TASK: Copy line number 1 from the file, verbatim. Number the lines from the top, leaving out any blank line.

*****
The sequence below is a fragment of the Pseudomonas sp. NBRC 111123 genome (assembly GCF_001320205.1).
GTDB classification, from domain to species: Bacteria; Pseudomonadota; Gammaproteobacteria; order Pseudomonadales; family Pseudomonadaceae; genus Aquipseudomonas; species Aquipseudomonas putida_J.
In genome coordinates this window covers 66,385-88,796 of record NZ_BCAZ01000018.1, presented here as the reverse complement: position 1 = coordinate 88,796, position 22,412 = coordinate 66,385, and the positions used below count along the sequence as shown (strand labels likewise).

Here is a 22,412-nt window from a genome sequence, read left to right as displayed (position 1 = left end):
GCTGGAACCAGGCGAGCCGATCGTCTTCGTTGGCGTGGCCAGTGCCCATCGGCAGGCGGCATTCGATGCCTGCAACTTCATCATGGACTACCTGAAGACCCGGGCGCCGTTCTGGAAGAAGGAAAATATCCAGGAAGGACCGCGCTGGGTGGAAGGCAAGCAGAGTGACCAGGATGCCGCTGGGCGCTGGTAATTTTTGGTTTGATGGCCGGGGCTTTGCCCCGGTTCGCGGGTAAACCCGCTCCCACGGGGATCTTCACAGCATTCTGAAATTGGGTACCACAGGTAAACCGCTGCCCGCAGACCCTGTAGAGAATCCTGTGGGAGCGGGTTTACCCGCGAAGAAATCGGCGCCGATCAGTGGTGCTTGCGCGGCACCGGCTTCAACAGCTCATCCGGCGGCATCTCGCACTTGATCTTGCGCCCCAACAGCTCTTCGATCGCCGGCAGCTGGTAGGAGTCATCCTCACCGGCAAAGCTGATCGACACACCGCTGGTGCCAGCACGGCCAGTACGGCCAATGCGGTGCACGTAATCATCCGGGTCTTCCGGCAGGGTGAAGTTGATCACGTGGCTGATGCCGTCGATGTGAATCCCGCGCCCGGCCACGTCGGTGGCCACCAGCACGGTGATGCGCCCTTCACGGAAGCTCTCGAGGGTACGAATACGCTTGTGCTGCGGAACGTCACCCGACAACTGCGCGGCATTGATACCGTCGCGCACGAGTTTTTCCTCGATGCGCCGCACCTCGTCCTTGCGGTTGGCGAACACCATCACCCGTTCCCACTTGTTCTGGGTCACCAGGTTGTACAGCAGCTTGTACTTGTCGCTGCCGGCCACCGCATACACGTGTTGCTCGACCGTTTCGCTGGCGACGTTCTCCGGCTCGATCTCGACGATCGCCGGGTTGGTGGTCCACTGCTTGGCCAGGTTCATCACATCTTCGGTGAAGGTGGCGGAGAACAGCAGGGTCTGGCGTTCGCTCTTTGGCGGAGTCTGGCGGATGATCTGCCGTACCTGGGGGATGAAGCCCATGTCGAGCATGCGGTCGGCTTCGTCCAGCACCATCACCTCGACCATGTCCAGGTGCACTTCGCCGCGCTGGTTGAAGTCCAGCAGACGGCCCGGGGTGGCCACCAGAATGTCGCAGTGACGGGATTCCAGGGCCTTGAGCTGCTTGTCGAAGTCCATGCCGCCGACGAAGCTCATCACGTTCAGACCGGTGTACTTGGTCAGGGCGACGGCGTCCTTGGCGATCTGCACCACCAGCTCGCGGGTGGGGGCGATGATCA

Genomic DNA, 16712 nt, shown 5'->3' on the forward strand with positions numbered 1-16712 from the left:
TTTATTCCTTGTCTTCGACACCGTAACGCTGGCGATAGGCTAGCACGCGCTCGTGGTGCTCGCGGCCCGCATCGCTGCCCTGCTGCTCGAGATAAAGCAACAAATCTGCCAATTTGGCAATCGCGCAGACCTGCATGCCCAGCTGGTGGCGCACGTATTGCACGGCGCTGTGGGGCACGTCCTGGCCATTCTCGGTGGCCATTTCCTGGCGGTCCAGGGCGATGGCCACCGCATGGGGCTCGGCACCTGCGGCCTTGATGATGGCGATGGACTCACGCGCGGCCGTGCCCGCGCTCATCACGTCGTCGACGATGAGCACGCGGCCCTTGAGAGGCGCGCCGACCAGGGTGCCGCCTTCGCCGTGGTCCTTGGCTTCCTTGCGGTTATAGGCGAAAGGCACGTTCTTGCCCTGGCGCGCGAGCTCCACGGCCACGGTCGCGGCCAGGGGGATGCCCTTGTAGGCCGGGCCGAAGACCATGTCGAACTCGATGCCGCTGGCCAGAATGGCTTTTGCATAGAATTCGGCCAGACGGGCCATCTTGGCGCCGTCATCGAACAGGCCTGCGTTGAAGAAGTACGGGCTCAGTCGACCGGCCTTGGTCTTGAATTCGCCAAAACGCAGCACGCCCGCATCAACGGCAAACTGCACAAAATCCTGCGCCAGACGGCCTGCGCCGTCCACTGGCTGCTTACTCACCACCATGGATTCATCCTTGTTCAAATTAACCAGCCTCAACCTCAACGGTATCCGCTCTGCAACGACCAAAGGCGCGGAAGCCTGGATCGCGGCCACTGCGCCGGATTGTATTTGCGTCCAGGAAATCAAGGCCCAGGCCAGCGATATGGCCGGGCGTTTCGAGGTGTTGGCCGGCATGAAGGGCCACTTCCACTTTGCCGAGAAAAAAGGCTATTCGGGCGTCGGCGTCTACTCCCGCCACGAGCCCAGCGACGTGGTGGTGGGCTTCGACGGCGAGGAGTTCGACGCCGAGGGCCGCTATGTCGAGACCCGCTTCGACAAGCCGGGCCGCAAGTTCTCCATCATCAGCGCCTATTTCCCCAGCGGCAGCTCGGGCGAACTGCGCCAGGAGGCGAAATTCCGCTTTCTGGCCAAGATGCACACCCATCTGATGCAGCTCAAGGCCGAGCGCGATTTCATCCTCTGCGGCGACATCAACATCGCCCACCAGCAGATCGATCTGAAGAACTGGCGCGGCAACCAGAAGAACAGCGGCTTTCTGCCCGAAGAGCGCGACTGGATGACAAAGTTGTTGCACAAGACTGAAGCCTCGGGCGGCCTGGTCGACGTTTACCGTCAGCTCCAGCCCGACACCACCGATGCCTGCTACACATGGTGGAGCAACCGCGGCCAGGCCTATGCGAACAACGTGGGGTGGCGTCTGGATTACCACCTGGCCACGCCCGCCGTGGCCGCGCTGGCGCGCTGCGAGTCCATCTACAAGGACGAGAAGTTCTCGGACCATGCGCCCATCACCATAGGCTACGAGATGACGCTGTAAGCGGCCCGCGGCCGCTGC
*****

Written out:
The sequence below is a fragment of the Pseudomonas sp. NBRC 111123 genome (assembly GCF_001320205.1).